Lustrous Copper (Lycaena cuprea) (W. H. Edwards, 1870)

Diagnosis: This is the brightest of our coppers. The nominate subspecies, in the U.S., has a lustrous coppery-red upperside, hence the common name. It is an average-sized copper (wingspan: 23 to 30 mm) and is variable in colouring, with some high-altitude duskier forms. It has small black dots (larger in females) on the upper and undersides. The light grey underside has a copper flush on the forewing.

Subspecies: The Canadian populations are subspecies snowi, with a brassy-copper upperside and a darker grey underside. Some authors have listed this as a separate species in the past. A single female from the Caribou Pass west of Pink Mountain, British Columbia, was described as subspecies henryae (Cadbury), based on the tiny size of the black spots on the hindwing. A series from Banff, Alberta, indicates that this represents variation within snowi and not a distinct subspecies.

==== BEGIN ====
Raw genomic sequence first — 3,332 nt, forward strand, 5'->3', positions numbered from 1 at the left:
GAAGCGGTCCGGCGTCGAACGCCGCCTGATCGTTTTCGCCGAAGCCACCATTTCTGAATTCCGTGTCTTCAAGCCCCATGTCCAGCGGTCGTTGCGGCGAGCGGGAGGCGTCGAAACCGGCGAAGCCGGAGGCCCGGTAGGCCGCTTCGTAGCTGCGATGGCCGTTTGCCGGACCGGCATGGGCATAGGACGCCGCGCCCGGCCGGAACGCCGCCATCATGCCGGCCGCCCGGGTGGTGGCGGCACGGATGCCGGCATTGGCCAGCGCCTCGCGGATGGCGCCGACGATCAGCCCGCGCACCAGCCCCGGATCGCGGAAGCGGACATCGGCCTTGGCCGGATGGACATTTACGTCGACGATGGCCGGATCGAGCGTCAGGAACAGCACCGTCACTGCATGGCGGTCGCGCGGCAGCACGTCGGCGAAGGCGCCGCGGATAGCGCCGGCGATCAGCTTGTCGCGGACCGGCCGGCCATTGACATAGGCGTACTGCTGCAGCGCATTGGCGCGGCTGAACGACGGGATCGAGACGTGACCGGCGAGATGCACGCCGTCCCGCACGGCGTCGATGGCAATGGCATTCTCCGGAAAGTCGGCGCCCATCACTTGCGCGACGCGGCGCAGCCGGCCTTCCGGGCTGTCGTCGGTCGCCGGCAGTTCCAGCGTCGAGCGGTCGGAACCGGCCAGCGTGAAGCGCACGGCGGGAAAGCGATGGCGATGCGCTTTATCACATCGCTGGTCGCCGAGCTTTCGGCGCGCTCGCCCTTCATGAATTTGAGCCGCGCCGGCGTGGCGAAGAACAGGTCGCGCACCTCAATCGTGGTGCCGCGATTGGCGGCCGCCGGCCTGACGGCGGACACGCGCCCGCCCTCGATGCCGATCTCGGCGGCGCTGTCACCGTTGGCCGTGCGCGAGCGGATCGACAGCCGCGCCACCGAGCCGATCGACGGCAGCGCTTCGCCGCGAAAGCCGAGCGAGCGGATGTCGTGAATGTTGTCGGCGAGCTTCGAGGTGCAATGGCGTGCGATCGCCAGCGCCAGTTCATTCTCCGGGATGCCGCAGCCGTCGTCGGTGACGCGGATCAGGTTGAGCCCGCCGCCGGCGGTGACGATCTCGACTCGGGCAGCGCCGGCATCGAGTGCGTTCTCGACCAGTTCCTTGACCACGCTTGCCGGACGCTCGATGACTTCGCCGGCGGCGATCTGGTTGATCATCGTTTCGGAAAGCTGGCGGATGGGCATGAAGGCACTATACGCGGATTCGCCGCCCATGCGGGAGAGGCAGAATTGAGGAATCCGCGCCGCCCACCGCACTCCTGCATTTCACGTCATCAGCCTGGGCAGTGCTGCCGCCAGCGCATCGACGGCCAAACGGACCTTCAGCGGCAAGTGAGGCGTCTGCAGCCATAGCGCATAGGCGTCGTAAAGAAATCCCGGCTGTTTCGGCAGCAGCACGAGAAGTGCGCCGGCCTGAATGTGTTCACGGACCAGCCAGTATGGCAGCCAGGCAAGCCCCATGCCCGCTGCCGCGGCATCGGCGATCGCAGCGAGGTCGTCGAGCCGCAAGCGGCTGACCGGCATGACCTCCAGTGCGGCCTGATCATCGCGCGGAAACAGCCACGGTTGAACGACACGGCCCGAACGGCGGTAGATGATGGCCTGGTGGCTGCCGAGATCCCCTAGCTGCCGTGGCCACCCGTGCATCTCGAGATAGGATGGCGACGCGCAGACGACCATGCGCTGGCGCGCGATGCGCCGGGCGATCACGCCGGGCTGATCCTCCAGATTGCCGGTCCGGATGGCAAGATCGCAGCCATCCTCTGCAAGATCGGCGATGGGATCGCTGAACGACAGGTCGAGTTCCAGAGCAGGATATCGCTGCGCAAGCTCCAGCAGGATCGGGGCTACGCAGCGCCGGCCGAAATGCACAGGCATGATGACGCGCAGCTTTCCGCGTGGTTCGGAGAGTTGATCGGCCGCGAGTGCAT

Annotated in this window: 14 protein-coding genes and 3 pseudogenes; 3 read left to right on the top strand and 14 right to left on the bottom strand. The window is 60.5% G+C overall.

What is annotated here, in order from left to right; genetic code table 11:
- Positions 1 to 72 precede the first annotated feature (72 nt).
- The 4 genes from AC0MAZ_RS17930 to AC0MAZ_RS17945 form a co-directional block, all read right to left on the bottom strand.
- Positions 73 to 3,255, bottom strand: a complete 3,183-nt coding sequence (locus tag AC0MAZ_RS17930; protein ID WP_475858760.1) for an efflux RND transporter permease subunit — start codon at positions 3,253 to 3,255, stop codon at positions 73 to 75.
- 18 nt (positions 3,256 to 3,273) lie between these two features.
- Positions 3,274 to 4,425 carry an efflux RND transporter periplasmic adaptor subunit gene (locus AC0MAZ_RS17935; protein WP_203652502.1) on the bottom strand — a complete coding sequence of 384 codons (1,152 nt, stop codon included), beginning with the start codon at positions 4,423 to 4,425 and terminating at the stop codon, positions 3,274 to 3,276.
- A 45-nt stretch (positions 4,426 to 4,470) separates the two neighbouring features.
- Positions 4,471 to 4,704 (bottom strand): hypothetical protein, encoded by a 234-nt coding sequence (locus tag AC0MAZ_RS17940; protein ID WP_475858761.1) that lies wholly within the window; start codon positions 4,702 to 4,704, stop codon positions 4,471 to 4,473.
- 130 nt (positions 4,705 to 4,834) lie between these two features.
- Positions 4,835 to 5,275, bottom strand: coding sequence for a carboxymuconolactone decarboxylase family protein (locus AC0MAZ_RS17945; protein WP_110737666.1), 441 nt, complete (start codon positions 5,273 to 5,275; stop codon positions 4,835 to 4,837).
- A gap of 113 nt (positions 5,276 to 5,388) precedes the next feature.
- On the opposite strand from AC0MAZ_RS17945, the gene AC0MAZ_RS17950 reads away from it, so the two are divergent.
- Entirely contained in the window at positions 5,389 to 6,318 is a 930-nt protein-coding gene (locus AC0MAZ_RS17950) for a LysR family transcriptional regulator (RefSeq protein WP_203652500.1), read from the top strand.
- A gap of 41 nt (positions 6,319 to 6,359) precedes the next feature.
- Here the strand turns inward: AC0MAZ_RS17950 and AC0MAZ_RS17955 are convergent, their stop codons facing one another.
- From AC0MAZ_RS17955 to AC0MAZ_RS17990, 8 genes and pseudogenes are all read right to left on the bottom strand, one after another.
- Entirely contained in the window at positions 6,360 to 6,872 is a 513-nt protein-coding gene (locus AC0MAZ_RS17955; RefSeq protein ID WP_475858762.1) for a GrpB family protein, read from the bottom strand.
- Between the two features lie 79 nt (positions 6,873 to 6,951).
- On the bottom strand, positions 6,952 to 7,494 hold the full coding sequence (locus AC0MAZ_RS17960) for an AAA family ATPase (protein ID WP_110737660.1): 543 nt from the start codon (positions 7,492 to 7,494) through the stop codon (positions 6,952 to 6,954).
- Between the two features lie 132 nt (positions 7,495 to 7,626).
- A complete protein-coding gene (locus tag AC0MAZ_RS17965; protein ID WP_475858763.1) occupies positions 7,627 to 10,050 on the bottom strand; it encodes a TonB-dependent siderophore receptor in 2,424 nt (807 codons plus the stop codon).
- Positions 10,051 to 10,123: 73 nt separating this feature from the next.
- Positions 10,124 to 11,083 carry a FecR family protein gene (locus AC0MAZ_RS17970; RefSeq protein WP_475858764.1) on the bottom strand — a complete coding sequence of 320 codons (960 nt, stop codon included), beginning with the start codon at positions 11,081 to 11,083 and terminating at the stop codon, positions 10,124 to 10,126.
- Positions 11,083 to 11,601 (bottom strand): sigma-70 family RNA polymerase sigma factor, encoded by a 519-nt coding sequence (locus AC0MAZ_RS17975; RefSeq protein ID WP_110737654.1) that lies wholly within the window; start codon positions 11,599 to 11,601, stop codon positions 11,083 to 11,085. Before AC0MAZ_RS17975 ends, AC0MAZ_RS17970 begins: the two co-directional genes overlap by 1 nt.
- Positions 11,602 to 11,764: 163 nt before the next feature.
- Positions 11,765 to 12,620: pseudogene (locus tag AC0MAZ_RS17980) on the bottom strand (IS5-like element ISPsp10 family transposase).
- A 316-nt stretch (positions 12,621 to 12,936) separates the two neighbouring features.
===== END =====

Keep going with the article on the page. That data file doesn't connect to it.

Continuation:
Range: The Lustrous Copper is a butterfly of western mountain ranges in North America. It is found in several ranges in southern British Columbia, including the Kootenays and Selkirks, and also in the front range of the Rocky Mountains in Alberta and British Columbia as far north as Caribou Pass.

Similar Species: The Ruddy Copper (L. rubida) has few if any black dots on the hindwing underside. [compare images]

Early Stages: The larva is green, with a red lateral line and red flecks on the back. The larvae of subspecies snowi are reported to feed on Mountain Sorrel (Oxyria digyna) and docks (Rumex spp.) (Scott, 1986).

Abundance: The Lustrous Copper is local and uncommon.

Flight Season: It is on the wing in late July and August in Canada.

Habits: This copper is found in high mountain meadows and alpine slopes above treeline. It can also be seen along rocky streambeds in the mountains.

Remarks: The two subspecies of the Rocky Mountain region (subspecies snowi and subspecies artemisia Scott), which occur from Canada to New Mexico, have a sufficiently different appearance and habitat from the nominate form (subspecies cuprea), which occurs in California and Oregon, that they have been treated as separate species by some authors.

© 2002. This material is reproduced with permission from The Butterflies of Canada by Ross A. Layberry, Peter W. Hall, and J. Donald Lafontaine. University of Toronto Press; 1998. Specimen photos courtesy of John T. Fowler.